Republican wants to sell United States’ national parks

We all know the Republicans have no respect for the environment. They would rather deny global warming exists than impose environmental regulations. They regularly cede ground to energy companies in exchange for political support. And they want to drill, baby, drill into our nation’s natural beauty to help build up oil reserves.

That is part and parcel of their political thinking. Florida Republican Cliff Stearns, however, is taking his party’s war on trees, greens and nature one step further: he suggested last month that the U.S. should start selling off its national parks.

Via ThinkProgress:

I got attacked in a previous town meeting for not supporting another national park in this country, a 200-mile trailway. And I told the man that we don’t need more national parks in this country, we need to actually sell off some of our national parks, and try and do what a normal family would do is — they wouldn’t ask Uncle Joe for a loan, they would sell their Cadillac, or they would take their kids out of private schools and put them into public schools to save to money instead of asking for their credit card to increase their debt ceiling.

Before I lambast Stearns’ complete disregard for our nation’s future generations, let’s get this out of the way: the national park system was founded by Theodore Roosevelt, a Republican. While the party’s alliances and ideologies have shifted since the late-19th century, they frequently invoke past presidents to bolster their contemporary standings, as they do with Abe Lincoln, so Stearns is breaking that golden GOP rule: never trash a party peer. But, you know, Teddy has been dead for 93 years, so I’m sure he doesn’t mind. Unless he runs into Ronald Reagan in heaven, or something.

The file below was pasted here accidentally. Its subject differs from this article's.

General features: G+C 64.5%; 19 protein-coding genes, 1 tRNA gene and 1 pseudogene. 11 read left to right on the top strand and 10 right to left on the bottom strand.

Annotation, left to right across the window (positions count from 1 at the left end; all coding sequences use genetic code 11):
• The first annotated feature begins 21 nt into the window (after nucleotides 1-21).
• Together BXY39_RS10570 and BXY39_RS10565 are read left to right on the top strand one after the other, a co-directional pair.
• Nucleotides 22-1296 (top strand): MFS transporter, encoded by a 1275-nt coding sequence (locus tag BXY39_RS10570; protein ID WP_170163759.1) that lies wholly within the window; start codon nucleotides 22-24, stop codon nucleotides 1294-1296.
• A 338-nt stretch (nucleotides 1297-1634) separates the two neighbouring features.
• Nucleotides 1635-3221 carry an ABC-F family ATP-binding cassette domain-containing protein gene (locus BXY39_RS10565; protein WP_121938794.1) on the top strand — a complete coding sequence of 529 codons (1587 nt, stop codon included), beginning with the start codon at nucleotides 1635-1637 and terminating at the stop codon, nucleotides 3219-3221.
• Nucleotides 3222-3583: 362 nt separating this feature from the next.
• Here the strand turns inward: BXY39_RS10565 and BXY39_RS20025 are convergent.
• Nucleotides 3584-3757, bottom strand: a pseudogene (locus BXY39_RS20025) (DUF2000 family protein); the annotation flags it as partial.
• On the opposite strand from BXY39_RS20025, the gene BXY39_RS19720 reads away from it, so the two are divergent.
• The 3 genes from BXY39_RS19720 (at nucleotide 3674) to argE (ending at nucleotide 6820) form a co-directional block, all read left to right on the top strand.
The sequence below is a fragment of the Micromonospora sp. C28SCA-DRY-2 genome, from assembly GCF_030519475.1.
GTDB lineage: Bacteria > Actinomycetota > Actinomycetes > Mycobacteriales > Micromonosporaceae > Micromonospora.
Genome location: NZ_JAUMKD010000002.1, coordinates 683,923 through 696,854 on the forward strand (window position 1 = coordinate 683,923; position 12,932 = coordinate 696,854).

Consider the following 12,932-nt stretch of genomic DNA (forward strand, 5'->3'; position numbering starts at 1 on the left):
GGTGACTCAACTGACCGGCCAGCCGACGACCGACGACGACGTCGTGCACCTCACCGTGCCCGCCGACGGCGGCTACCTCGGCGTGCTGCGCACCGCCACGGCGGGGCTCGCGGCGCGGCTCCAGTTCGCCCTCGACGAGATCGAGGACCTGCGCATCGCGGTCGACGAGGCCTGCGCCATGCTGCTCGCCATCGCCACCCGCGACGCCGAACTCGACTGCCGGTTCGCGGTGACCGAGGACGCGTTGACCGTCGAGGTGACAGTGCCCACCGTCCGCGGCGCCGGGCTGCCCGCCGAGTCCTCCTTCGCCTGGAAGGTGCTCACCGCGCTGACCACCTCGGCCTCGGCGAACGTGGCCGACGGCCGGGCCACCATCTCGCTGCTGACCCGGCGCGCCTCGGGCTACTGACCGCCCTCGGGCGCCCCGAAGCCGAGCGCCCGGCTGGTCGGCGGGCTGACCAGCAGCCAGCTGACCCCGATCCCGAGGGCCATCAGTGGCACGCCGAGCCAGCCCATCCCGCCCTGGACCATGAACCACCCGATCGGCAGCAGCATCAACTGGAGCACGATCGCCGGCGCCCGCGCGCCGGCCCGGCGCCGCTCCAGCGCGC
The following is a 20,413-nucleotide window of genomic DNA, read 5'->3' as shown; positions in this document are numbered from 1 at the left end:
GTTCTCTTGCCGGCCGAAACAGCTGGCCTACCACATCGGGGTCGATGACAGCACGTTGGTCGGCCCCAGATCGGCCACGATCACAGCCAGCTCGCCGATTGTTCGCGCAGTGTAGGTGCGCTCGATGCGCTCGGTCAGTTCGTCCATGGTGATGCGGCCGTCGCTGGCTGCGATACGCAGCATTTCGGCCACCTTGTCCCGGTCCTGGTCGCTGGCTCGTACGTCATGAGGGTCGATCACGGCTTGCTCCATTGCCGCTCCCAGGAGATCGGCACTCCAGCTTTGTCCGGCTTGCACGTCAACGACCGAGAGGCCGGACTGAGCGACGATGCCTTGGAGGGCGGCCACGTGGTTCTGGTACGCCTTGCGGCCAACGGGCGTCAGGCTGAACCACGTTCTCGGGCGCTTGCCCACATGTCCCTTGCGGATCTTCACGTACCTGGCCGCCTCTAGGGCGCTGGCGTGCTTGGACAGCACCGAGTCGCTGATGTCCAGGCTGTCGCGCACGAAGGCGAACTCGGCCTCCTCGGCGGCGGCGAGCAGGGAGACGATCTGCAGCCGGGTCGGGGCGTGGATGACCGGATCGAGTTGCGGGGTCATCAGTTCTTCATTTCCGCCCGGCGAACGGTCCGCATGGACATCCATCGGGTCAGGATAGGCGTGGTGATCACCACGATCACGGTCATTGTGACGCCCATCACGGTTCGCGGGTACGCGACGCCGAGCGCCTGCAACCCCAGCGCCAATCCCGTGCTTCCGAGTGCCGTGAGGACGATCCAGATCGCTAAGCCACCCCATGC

Anyway, back to a more potent point: Stearns is suggesting we sell off national parks, a reserved space through which millions of Americans, many of whom live in urban spaces, can enjoy some unadulterated nature. That is a gift for citizens and tourists alike. Would Stearns rather turn them into their polar opposite, an industrial park? Plus, as ThinkProgress notes, the national park system employs over 250,000 jobs from coast-to-coast:

In 2010, Florida’s Everglades National Park generated 2,364 jobs and over $140 million in visitor spending, and Florida’s 11 national parks in total provided $582 million in economic benefits.  The National Park Service also reports that America’s parks overall created $31 billion and 258,000 jobs in 2010.  In addition to their economic impacts, national parks have important value in that they are available to all of us for recreation, not just the wealthy few.

So, Mr. Stearns, do you still think we should sell off these pristine parks to make more money for wars and the such? Or are you simply intimidated by Old Faithful?